Spectators flock to the Alpaca show in Denver
Being the barn manager at a show with more than 800 animals from 25 states is a big job.
Larry Zierer, barn manager at the Alpaca Owners Association National Show and owner of LazyB Acres Alpacas in Bennett, Colo., had the responsibility of keeping every alpaca safe, organized and healthy at the event — including his own. It would’ve been a daunting task, he said, if it had been any other show or any other animal.
But alpaca people know their stuff, Zierer said, and the animals are sweet, low maintenance and relatively easy to care for. From the moment alpacas and vendors started showing up on March 15 to the National Western Complex to the hours of breakdown, clean-up and herding tired animals into trailers March 19, the show went smoothly and drew large crowds of spectators.
“There’s been more public at this show than we’ve ever had at any other alpaca show,” Zierer said as he lightly scratched the fluff on the neck of Charlemagne, a 9-month old alpaca. “People in Denver are coming out to see alpacas is a great thing.”
And just like the attitude of alpaca owners helped Zierer, it was a boon for the spectators, too. As Zierer haltered Charlemagne and guided him out to meet several children, one squealed to her mother, “everyone here is so nice.”
At pens across the Hall of Education at the National Western Complex, farm owners led alpacas out of their enclosures to meet children — many of whom stood eye-to-eye with the small animals. Some of the alpacas snuggled into the pats and hugs they received. Others even gave little kisses to their new human friends.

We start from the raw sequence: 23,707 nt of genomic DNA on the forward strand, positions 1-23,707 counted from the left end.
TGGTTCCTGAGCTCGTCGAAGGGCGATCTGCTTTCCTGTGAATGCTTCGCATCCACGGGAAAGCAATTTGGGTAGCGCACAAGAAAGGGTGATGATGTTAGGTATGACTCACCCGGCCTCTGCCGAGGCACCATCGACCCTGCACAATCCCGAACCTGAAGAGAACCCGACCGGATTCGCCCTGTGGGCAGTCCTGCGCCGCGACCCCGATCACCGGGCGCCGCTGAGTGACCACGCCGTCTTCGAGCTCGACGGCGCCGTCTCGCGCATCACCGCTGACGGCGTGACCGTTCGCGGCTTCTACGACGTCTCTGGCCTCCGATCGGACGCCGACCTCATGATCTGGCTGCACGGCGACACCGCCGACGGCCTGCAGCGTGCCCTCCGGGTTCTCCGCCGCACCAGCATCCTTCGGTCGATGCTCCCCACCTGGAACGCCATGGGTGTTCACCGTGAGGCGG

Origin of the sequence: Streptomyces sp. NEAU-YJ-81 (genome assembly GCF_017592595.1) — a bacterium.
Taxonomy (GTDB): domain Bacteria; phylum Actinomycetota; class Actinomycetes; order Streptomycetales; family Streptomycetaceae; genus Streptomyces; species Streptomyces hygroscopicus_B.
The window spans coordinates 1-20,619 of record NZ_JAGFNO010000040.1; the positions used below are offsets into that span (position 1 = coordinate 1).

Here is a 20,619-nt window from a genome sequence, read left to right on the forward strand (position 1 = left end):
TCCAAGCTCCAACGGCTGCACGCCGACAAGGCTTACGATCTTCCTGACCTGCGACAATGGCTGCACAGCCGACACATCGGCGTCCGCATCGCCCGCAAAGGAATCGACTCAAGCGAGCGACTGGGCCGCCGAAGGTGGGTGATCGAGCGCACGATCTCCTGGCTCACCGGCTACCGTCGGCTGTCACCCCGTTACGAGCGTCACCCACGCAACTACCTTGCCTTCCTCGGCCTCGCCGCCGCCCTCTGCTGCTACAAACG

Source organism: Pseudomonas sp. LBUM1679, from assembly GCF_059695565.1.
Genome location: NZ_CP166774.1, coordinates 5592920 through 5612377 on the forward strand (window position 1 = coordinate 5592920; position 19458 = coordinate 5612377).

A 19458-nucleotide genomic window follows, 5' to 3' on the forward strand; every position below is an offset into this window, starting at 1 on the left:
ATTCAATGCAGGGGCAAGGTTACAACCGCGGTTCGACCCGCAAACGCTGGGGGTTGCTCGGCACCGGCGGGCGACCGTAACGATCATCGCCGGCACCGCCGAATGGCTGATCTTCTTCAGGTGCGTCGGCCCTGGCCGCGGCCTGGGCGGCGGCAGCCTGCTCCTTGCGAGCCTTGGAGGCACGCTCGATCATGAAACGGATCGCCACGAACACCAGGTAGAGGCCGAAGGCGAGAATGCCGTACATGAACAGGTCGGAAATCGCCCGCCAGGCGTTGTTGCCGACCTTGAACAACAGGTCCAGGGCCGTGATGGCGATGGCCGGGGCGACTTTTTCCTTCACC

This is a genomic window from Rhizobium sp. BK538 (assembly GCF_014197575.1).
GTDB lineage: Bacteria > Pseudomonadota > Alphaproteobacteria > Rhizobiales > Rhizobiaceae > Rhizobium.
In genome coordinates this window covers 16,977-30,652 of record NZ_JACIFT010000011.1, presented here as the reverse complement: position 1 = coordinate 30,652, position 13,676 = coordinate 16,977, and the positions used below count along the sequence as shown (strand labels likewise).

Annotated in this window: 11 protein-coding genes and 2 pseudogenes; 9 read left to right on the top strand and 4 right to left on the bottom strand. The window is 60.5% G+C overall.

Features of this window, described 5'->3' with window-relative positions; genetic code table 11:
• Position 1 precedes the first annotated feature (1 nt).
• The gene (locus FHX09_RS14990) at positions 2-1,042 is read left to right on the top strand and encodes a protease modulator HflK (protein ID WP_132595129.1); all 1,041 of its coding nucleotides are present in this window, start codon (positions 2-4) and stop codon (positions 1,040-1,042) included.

“It was really soft,” said 5-year-old Grace Christensen of Aurora, Colo., after she and her sister played with a white huacaya alpaca from Bend, Ore.’s, Snow Diamond Alpacas. With a shy grin, Christensen said it was cool to get a kiss from an alpaca.
Huacayas are the more common of the two alpaca breeds, and have curly, fluffy hair that poofs out from their bodies. Suris, the other breed, have long, straighter hair that falls flat.
For Marcia Traudt of M&J Alpaca Farm in Aurora, Neb., it’s not even a choice between the two breeds.
“I just love my Suris,” she said. Several of her animals won ribbons in competition, where they were judged on the quality of their fleece, their conformation and their teeth. Alpacas only have bottom teeth, which helps them cut grass, rather than pull it out, Traudt explained.
Traudt’s grandson, 12-year-old Austin Holtzen, helped show a couple of her alpacas during the competition. He just has a way with them, Traudt said, as Austin clipped a halter onto the white alpaca he was preparing to show March 19.
“They’re sweet animals,” Holtzen said. “They just love getting petted and played with.”
Seeing the different breeds and the high variance in color and texture from animal-to-animal was the highlight of the show for Taylor Moore of Arvada. As her three-year-old daughter, Kali Bowles, walked tentatively from pen-to-pen to see the fluffy strangers, Moore explained she never knew there were different kinds of alpacas. She was excited to give her daughter that kind of glimpse into the agriculture world, since that’s not something you get every day in the metro area.